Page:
I have always loved grocery stores.
Grocery shopping pattern set by Mom
The pattern for my shopping was set when I was a tiny child. Once a week until I ran away from home to be a Hippie, I walked with my Mom up and down every aisle in the Giant Food Store in Mt. Rainier, Maryland. She always had a list, but she also knew exactly what she needed to keep her pantry stocked. She taught me to shop the whole store, to remember prices, and that the list could be flexible.
|Delicious & Requires measuring equipment|
Years in grocery stores
I spent all day every day in grocery and drug stores in the 1970s when I worked for a San Francisco food broker and a national manufacturer. With retail and wholesale accounts from Santa Rosa to Santa Cruz, I got to see the differences between chain and independent stores in their approaches to sales and marketing, and the differences among stores within chains as their managers tweaked their shelf facing plans based on their customers’ needs. It was endlessly interesting.
I walk all of the aisles today, and like to keep track of new products and new categories. Sometimes, I’m surprised.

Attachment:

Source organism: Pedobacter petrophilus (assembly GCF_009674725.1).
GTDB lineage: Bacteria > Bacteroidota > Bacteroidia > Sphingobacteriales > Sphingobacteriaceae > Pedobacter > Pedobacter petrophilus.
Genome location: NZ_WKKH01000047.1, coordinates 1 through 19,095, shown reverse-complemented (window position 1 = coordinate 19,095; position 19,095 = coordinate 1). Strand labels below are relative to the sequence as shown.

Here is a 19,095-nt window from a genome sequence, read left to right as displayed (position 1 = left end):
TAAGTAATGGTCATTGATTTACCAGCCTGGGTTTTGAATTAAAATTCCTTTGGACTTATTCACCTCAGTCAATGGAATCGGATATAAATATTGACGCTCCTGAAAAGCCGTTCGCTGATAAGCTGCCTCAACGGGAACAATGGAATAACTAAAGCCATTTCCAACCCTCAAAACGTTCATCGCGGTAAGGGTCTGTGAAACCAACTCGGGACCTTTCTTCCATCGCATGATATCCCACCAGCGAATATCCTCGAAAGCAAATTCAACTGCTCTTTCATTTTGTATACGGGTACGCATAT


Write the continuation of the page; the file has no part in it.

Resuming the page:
Frozen Grilled Cheese Sandwiches
Except for peanut butter and jelly, no sandwich is easier to make than grilled cheese. I was surprised to see Chef MJ Brando American and Cheddar Grilled Cheese Sandwiches in the freezer section at Rainbow Foods in Saint Paul. As in Star Wars, there is another: you can find Frozen Swiss Grilled Cheese Sandwiches on the Brando website.
Still reeling from cheese sandwich shock, I had a bad feeling, and Googled “frozen peanut butter and jelly sandwich.” I am apparently the last person in America to discover that PBandJ can also be found in the freezer aisle, in Smucker’s Uncrustables.
When did “packet” become the measure of oatmeal?
True confessions: I own seven sets of measuring spoons, three sets of measuring cups, and I am not afraid to use them.
Wandering in the oatmeal aisle, I found 21 products that required measuring cups or spoons, and 47 with twice as many facings with products that use “packet” as the unit of measure.
When did this happen? How hard is it to measure a quarter of a cup of dry oatmeal? Has America lost its measuring cups and spoons? Has anyone noticed that the cost per serving of oatmeal-in-packets is ridiculously high?
This may be related to the rise of the single-cup coffee maker, which, in addition to generating tons of plastic trash, may have deprived several generations of the technical skills required to use a measuring tablespoon.